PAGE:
Edit: Here is another wall of text, from the bird master himself, now that we've seen Quinn on the PBE.
"Thanks. Here's a giant wall of text. This has been piling up in my brain all evening so I apologize that you have to be the recipient of this giant mind-dump.
Someone broke all this down especially well on reddit:
A lot of it is about expectations, how we set them, how we manage them, and how we might flip them. This post actually helped me wrap my head around what others, such as yourself, were saying. I was able to understand the rationale but also to figure out why I had made the decisions I had made and realize that I felt I made appropriate ones. It helped me come to terms with the feedback, negative or positive, and my own rationale on her design.
At the end of that person's post they link to a number of different "rangers" from Magic the Gathering. What people expected, by the journal and other hints, was the first few examples. The compact wilderness acclimated looking ones. They expected that, rightly so. That's the common fantasy trope. What it turns out what we gave people was more like the Ranger of Eos, the dude in heavier armor. It dawned on me then that this is what we were consciously or subconsciously gunning for. The most toned down a Demacian military-proper officer would be is how Quinn looks. Much like the latter ranger example, he's actually in heavier plate armor. This sort of soldier/ranger hybrid is what we on the team gravitated towards. We didn't want what essentially broke down to Woad Ashe. We also didn't want to make her too slick.

Everything to this point has been very good feedback, all things considered. I always think critically when I receive feedback, that's how I integrate and iterate. Critique from players like yourself are extremely valuable, and they're something not a ton of game developers have access to in the industry. Loud and passionate voices come to the forefront, and as reactive humans, we take that vocal feedback very seriously.

I'm very glad you find her design more pleasing as you grow into it. One of the big things to remember is that we're actually not designing for the view you're looking at when you see standard concept art. The RTS angle doesn't really care about anything on the front of a character because that's going to foreshorten, dissapear and/or compress when in game. However, places where we get a ton of real estate are the back, head, shoulders, arms, upper legs, and weapon/source of power. Some visual design choices, though they seem awkward front-on, end up working pretty decently in our game because they're strategically placed where the eye focuses or action occurs, in that angle specifically. Quinn's knee pads are a bit impractical, but they jump out of the silhouette a bit because they're pointy. Same thing with her large pockets which are trimmed with gold, those come over the thigh a bit and create a rhythm in game that isn't really apparent from head-on. Gauntlet, big visual marker and story telling element. Helmet, mainly decoration to accent the head. Holster on her back to break internal detail but be a communicating functional aspect. It's all there for a reason.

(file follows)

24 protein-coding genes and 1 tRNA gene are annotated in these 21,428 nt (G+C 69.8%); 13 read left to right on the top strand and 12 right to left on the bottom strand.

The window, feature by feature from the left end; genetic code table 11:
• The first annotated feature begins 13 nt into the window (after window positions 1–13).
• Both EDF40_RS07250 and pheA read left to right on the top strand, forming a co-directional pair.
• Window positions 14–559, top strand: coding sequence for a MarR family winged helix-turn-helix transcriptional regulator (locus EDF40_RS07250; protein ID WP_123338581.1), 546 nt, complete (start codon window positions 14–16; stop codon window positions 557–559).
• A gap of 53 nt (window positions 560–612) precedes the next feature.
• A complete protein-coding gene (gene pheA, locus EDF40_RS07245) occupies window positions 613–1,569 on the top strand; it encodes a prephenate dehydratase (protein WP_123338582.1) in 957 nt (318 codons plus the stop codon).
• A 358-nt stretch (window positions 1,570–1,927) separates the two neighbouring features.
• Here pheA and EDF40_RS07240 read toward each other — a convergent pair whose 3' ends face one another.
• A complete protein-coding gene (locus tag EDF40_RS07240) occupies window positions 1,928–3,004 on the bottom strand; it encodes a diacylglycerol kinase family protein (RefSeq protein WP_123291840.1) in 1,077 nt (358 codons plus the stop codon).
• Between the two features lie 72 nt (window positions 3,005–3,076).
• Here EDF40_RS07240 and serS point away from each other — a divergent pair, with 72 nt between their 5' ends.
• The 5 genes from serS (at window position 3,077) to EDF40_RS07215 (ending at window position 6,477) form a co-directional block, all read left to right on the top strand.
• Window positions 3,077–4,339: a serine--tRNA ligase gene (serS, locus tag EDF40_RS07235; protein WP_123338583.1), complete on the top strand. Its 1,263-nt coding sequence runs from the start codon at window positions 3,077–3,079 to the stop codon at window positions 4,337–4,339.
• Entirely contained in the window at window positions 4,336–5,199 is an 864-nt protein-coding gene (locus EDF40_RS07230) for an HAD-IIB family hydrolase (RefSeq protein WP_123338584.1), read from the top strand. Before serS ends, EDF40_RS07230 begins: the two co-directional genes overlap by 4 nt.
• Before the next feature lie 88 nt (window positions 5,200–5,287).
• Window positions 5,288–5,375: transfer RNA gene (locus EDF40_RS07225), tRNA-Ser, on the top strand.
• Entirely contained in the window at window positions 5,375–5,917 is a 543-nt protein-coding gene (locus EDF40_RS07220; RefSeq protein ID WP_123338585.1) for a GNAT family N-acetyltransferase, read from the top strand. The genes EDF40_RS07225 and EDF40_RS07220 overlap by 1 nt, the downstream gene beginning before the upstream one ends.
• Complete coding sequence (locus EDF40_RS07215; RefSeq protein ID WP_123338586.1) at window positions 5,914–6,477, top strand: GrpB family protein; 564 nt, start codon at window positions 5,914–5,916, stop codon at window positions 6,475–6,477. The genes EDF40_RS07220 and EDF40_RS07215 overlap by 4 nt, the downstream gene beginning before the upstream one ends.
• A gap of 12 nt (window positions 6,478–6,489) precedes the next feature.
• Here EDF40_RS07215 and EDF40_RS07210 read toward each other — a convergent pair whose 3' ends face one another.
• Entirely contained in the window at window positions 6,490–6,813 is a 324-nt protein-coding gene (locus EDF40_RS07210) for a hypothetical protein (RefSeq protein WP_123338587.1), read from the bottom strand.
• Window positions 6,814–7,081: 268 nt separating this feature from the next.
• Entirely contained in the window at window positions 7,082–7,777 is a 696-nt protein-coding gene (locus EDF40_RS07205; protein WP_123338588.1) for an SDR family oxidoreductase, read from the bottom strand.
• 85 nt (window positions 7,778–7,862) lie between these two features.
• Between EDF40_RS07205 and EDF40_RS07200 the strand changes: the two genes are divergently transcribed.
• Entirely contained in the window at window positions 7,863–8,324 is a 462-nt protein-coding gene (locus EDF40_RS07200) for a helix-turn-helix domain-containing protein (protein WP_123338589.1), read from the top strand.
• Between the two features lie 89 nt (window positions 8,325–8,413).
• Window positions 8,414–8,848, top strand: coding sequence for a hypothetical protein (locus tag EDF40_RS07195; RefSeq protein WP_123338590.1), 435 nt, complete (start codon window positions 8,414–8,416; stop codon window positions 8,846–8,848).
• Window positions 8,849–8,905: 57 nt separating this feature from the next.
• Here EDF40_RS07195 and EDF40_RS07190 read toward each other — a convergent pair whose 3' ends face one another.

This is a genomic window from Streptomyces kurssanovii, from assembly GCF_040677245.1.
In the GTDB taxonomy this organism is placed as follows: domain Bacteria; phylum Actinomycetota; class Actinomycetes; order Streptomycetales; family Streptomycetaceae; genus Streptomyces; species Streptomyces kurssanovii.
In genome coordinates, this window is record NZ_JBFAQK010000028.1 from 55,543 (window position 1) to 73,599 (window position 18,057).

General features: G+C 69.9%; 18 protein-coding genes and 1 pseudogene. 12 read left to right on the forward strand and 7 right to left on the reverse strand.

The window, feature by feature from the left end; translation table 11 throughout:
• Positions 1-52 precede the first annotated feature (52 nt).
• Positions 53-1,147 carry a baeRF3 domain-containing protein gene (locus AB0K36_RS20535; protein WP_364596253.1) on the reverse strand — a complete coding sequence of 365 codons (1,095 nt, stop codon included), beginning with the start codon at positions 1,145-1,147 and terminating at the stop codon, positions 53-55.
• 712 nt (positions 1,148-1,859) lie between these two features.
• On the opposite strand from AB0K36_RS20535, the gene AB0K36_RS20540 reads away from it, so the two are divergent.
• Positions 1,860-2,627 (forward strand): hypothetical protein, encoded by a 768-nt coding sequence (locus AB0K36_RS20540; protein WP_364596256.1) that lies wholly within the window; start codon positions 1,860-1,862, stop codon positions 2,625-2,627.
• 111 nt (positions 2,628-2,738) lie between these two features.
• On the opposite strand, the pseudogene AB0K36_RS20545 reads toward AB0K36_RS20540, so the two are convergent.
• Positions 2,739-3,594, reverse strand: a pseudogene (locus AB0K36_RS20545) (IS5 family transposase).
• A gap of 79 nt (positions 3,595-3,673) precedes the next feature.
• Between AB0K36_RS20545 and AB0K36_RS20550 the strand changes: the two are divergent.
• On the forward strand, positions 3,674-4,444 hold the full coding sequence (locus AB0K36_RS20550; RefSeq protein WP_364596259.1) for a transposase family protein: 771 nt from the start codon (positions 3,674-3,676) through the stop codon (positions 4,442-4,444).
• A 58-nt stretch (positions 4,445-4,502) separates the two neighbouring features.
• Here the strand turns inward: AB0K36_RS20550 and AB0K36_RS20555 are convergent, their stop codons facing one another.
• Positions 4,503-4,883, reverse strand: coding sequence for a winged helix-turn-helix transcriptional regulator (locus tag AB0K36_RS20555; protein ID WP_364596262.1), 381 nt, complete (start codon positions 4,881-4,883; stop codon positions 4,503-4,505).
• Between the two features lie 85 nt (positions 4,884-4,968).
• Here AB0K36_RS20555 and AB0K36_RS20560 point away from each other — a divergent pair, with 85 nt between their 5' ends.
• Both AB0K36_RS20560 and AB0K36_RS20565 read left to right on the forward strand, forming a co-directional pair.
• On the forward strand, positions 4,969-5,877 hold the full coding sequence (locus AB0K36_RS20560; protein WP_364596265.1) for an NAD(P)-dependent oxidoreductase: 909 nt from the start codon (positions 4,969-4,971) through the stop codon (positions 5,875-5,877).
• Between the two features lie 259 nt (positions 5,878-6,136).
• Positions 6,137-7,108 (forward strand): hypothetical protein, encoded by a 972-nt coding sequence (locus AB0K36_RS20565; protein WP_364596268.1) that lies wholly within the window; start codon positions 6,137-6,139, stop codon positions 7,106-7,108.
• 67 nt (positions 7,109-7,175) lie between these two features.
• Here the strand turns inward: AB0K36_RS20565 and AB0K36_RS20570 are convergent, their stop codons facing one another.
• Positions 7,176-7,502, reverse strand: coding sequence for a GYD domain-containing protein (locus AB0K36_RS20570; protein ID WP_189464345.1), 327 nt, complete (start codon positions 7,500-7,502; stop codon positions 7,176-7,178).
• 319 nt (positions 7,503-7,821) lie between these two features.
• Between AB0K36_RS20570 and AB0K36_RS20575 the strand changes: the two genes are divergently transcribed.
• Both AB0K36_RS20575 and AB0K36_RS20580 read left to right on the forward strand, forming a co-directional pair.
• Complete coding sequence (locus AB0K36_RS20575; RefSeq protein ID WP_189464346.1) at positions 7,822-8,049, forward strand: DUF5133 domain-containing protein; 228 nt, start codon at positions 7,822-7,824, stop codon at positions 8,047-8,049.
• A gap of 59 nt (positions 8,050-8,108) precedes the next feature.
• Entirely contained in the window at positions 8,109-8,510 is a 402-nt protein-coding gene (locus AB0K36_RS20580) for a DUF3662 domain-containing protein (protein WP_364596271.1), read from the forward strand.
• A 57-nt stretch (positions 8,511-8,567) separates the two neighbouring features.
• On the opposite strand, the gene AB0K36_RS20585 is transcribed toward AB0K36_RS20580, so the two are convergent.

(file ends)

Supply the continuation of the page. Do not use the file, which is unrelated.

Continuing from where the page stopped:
Some may argue that she's a bit mish-mashed, and I can totally understand that, however while we didn't want to overload her with tackle, we needed to break her out from the standard fantasy Demacian motif. We stuck components in to break up symmetry because we didn't want for her to have too much filigreeing or grandiosity.

Some also argue that she's over-designed. I'd agree to an extent, however it's an intentional over designing in many respects. We tried slimming down, making her more streamlined, etc. Her model, up until a couple of weeks ago, looked very much like just a woman in a costume. It didn't say anything special in terms of story. We went in and changed that because we felt she needed to feel in some way more substantial, in visual storytelling and in form.

She is indeed highly motif-ed also. I've seen some feedback saying, "It's like Quinn is saying I'M A BIRD. LOOK. BIRDS. BIRDS BIRDS BIRDS." That's not entirely off the mark. Demacian's aren't exactly subtle, and Quinn in that vein needed to abide in a way that incorporated some of that Demacian flagrant dress. We did want to flip it a bit though, we wanted to say something along the lines of.. if Demacian's are over the top in how they dress, how would you tone down the blue and gold thing in a way that still feels Demacian? Damn if that's ever hard to figure out. We made up for the lack of gleaming gold and blue with the overt, smash-you-over-the-head theme of avian. Quinn is somewhere between Batman, an army ranger, and a SWAT team member. An elite soldier who's using the motif of her primary inspiration while incorporating it into what, in a fantasy world, acts as utilitarian.